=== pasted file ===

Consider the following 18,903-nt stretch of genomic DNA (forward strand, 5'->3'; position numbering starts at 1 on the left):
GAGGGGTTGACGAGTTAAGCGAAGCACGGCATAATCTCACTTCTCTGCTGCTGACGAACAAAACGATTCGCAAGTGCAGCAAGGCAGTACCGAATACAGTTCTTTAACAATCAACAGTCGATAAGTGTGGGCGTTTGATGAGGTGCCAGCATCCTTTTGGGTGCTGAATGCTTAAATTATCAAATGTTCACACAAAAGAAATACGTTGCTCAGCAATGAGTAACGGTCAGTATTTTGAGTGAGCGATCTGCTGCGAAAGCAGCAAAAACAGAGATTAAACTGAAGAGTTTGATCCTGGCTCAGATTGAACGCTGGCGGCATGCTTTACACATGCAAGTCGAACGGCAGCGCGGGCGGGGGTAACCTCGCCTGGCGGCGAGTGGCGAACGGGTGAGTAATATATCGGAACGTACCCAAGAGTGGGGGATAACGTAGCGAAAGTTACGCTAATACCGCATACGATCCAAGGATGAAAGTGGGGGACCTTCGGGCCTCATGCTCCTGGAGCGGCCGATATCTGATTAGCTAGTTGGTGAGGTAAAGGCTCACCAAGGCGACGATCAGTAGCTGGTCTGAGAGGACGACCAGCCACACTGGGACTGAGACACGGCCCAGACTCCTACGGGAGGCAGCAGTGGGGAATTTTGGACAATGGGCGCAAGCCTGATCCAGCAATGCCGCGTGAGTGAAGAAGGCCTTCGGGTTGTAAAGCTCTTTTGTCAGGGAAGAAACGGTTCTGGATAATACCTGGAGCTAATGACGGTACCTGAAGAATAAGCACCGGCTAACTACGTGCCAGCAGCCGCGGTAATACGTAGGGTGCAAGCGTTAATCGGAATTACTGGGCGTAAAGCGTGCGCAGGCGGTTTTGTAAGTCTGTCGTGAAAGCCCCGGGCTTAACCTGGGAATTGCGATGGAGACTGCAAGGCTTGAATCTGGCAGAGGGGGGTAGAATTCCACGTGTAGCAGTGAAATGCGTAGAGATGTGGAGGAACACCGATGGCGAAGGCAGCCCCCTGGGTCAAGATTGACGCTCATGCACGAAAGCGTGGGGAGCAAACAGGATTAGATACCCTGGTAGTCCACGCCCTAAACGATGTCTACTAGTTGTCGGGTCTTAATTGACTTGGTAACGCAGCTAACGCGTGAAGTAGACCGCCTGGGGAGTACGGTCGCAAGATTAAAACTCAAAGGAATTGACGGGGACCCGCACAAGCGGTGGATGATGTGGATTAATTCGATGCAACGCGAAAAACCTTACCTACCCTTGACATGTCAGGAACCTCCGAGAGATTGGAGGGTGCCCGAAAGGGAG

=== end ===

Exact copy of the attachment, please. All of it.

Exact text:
Consider the following 18,903-nt stretch of genomic DNA (forward strand, 5'->3'; position numbering starts at 1 on the left):
GAGGGGTTGACGAGTTAAGCGAAGCACGGCATAATCTCACTTCTCTGCTGCTGACGAACAAAACGATTCGCAAGTGCAGCAAGGCAGTACCGAATACAGTTCTTTAACAATCAACAGTCGATAAGTGTGGGCGTTTGATGAGGTGCCAGCATCCTTTTGGGTGCTGAATGCTTAAATTATCAAATGTTCACACAAAAGAAATACGTTGCTCAGCAATGAGTAACGGTCAGTATTTTGAGTGAGCGATCTGCTGCGAAAGCAGCAAAAACAGAGATTAAACTGAAGAGTTTGATCCTGGCTCAGATTGAACGCTGGCGGCATGCTTTACACATGCAAGTCGAACGGCAGCGCGGGCGGGGGTAACCTCGCCTGGCGGCGAGTGGCGAACGGGTGAGTAATATATCGGAACGTACCCAAGAGTGGGGGATAACGTAGCGAAAGTTACGCTAATACCGCATACGATCCAAGGATGAAAGTGGGGGACCTTCGGGCCTCATGCTCCTGGAGCGGCCGATATCTGATTAGCTAGTTGGTGAGGTAAAGGCTCACCAAGGCGACGATCAGTAGCTGGTCTGAGAGGACGACCAGCCACACTGGGACTGAGACACGGCCCAGACTCCTACGGGAGGCAGCAGTGGGGAATTTTGGACAATGGGCGCAAGCCTGATCCAGCAATGCCGCGTGAGTGAAGAAGGCCTTCGGGTTGTAAAGCTCTTTTGTCAGGGAAGAAACGGTTCTGGATAATACCTGGAGCTAATGACGGTACCTGAAGAATAAGCACCGGCTAACTACGTGCCAGCAGCCGCGGTAATACGTAGGGTGCAAGCGTTAATCGGAATTACTGGGCGTAAAGCGTGCGCAGGCGGTTTTGTAAGTCTGTCGTGAAAGCCCCGGGCTTAACCTGGGAATTGCGATGGAGACTGCAAGGCTTGAATCTGGCAGAGGGGGGTAGAATTCCACGTGTAGCAGTGAAATGCGTAGAGATGTGGAGGAACACCGATGGCGAAGGCAGCCCCCTGGGTCAAGATTGACGCTCATGCACGAAAGCGTGGGGAGCAAACAGGATTAGATACCCTGGTAGTCCACGCCCTAAACGATGTCTACTAGTTGTCGGGTCTTAATTGACTTGGTAACGCAGCTAACGCGTGAAGTAGACCGCCTGGGGAGTACGGTCGCAAGATTAAAACTCAAAGGAATTGACGGGGACCCGCACAAGCGGTGGATGATGTGGATTAATTCGATGCAACGCGAAAAACCTTACCTACCCTTGACATGTCAGGAACCTCCGAGAGATTGGAGGGTGCCCGAAAGGGAG